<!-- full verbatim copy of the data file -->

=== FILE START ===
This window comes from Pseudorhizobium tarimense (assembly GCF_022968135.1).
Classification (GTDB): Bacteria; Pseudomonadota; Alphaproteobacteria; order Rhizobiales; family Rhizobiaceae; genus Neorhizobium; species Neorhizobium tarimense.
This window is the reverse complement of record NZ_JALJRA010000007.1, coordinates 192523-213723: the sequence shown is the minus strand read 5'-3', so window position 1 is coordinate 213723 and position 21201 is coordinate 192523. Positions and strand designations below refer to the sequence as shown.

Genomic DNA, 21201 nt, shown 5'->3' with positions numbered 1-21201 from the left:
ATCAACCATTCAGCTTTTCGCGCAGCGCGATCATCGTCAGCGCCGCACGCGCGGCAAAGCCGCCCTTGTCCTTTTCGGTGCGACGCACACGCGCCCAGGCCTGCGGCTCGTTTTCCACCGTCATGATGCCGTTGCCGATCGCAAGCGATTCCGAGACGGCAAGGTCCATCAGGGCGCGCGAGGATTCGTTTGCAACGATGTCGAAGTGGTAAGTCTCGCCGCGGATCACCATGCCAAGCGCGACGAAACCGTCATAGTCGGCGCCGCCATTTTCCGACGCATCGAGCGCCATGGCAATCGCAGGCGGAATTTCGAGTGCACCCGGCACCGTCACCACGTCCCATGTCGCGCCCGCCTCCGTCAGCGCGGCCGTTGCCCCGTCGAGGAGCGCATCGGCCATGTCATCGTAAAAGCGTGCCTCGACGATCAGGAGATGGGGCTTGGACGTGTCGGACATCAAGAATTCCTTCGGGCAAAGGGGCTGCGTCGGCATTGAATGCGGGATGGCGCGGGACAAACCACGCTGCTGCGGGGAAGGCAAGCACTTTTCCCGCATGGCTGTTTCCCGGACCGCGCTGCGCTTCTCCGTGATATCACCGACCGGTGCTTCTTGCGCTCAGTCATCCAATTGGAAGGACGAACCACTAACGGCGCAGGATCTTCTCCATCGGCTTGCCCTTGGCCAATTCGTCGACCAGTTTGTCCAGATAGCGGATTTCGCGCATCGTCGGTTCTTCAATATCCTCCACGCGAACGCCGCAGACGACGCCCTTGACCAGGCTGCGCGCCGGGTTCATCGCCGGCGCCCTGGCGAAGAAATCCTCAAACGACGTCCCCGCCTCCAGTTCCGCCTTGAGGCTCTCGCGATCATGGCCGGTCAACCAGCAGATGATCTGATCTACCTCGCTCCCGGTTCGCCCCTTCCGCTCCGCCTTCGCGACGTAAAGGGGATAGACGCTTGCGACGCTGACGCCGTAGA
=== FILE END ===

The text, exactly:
This window comes from Pseudorhizobium tarimense (assembly GCF_022968135.1).
Classification (GTDB): Bacteria; Pseudomonadota; Alphaproteobacteria; order Rhizobiales; family Rhizobiaceae; genus Neorhizobium; species Neorhizobium tarimense.
This window is the reverse complement of record NZ_JALJRA010000007.1, coordinates 192523-213723: the sequence shown is the minus strand read 5'-3', so window position 1 is coordinate 213723 and position 21201 is coordinate 192523. Positions and strand designations below refer to the sequence as shown.

Genomic DNA, 21201 nt, shown 5'->3' with positions numbered 1-21201 from the left:
ATCAACCATTCAGCTTTTCGCGCAGCGCGATCATCGTCAGCGCCGCACGCGCGGCAAAGCCGCCCTTGTCCTTTTCGGTGCGACGCACACGCGCCCAGGCCTGCGGCTCGTTTTCCACCGTCATGATGCCGTTGCCGATCGCAAGCGATTCCGAGACGGCAAGGTCCATCAGGGCGCGCGAGGATTCGTTTGCAACGATGTCGAAGTGGTAAGTCTCGCCGCGGATCACCATGCCAAGCGCGACGAAACCGTCATAGTCGGCGCCGCCATTTTCCGACGCATCGAGCGCCATGGCAATCGCAGGCGGAATTTCGAGTGCACCCGGCACCGTCACCACGTCCCATGTCGCGCCCGCCTCCGTCAGCGCGGCCGTTGCCCCGTCGAGGAGCGCATCGGCCATGTCATCGTAAAAGCGTGCCTCGACGATCAGGAGATGGGGCTTGGACGTGTCGGACATCAAGAATTCCTTCGGGCAAAGGGGCTGCGTCGGCATTGAATGCGGGATGGCGCGGGACAAACCACGCTGCTGCGGGGAAGGCAAGCACTTTTCCCGCATGGCTGTTTCCCGGACCGCGCTGCGCTTCTCCGTGATATCACCGACCGGTGCTTCTTGCGCTCAGTCATCCAATTGGAAGGACGAACCACTAACGGCGCAGGATCTTCTCCATCGGCTTGCCCTTGGCCAATTCGTCGACCAGTTTGTCCAGATAGCGGATTTCGCGCATCGTCGGTTCTTCAATATCCTCCACGCGAACGCCGCAGACGACGCCCTTGACCAGGCTGCGCGCCGGGTTCATCGCCGGCGCCCTGGCGAAGAAATCCTCAAACGACGTCCCCGCCTCCAGTTCCGCCTTGAGGCTCTCGCGATCATGGCCGGTCAACCAGCAGATGATCTGATCTACCTCGCTCCCGGTTCGCCCCTTCCGCTCCGCCTTCGCGACGTAAAGGGGATAGACGCTTGCGACGCTGACGCCGTAGA